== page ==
You might know that I’m an author, trainer, coach, speaker and facilitator. I’m also a runner, a creative and a very bad dancer.

What you might not know is that I’m also a trained counsellor.

I don’t practice or work as a counsellor because I’ve learned that I prefer the role of coach. Although many of the skills and concepts I learned in counselling have been invaluable in what I do now.

One of those concepts is ‘unconditional positive regard‘. I learned about it studying Carl Rogers and a Client Centred (or human centred) approach to therapy. This concept has not only been foundational in creating a safe therapeutic relationship, but also in responding more empathetically to those I coach or lead.

Unconditional positive regard is full acceptance of the person outside of their beliefs or behaviours. Don’t mistake it for unconditional love. We don’t need to love (or even like) the person to see them as a fellow human being.

It does not mean that you accept each and every action taken by the person, but that you accept who they are at a level much deeper than surface behaviour” (Rogers, 1951).

In his book ‘A Way of Being’ he frames it as:

To be with another in this [empathic] way means that for the time being, you lay aside your own views and values in order to enter another’s world without prejudice. In some sense it means that you lay aside your self; this can only be done by persons who are secure enough in themselves that they know they will not get lost in what may turn out to be the strange or bizarre world of the other, and that they can comfortably return to their own world when they wish. Perhaps this description makes clear that being empathic is a complex, demanding, and strong—yet subtle and gentle—way of being.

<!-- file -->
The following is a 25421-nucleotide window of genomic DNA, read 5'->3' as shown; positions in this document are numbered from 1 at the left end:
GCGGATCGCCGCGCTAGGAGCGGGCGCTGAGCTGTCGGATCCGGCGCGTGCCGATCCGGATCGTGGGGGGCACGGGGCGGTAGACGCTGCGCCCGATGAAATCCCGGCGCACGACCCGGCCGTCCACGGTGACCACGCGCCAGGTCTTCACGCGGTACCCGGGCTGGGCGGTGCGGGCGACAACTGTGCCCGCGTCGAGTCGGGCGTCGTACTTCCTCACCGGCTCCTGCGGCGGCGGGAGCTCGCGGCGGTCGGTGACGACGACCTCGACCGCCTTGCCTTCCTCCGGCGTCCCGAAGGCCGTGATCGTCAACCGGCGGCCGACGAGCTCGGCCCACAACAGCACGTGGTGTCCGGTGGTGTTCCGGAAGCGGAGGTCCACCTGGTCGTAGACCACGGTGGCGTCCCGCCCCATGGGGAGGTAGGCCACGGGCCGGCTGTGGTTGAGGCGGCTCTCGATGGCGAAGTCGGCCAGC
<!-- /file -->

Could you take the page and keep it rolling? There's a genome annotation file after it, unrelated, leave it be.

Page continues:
Like I said at the beginning of this series, empathy is a soft skill but it’s not fluffy. It’s complex, demanding and strong.

Here’s a few ways you can incorporate ‘unconditional positive regard’ into your conversations.

  1. Suspend your judgement – This requires an increased self awareness of our own personal filters and biases that may even show up unintentionally in a conversation. Avoid making assessments about the value or validity of the persons feelings or experience.
  2. Turn down the internal commentary – Be aware of your internal thoughts as you listen. Be careful not to rush to assumption, problem solving of the situation in your head which can cause you to disengage from being present and listening.
  3. Watch your language – It’s possible to challenge behaviour and also ensure your words reinforce your acceptance of the person. Maintain body language that shows you are present and engaged in the conversation.

My experience has taught me that empathy cannot coexist with judgment. We cannot fully express empathy with a person whilst projecting judgment toward them.

A question to reflect on:
“What internal bias or judgment might be getting in the way of this conversation right now?”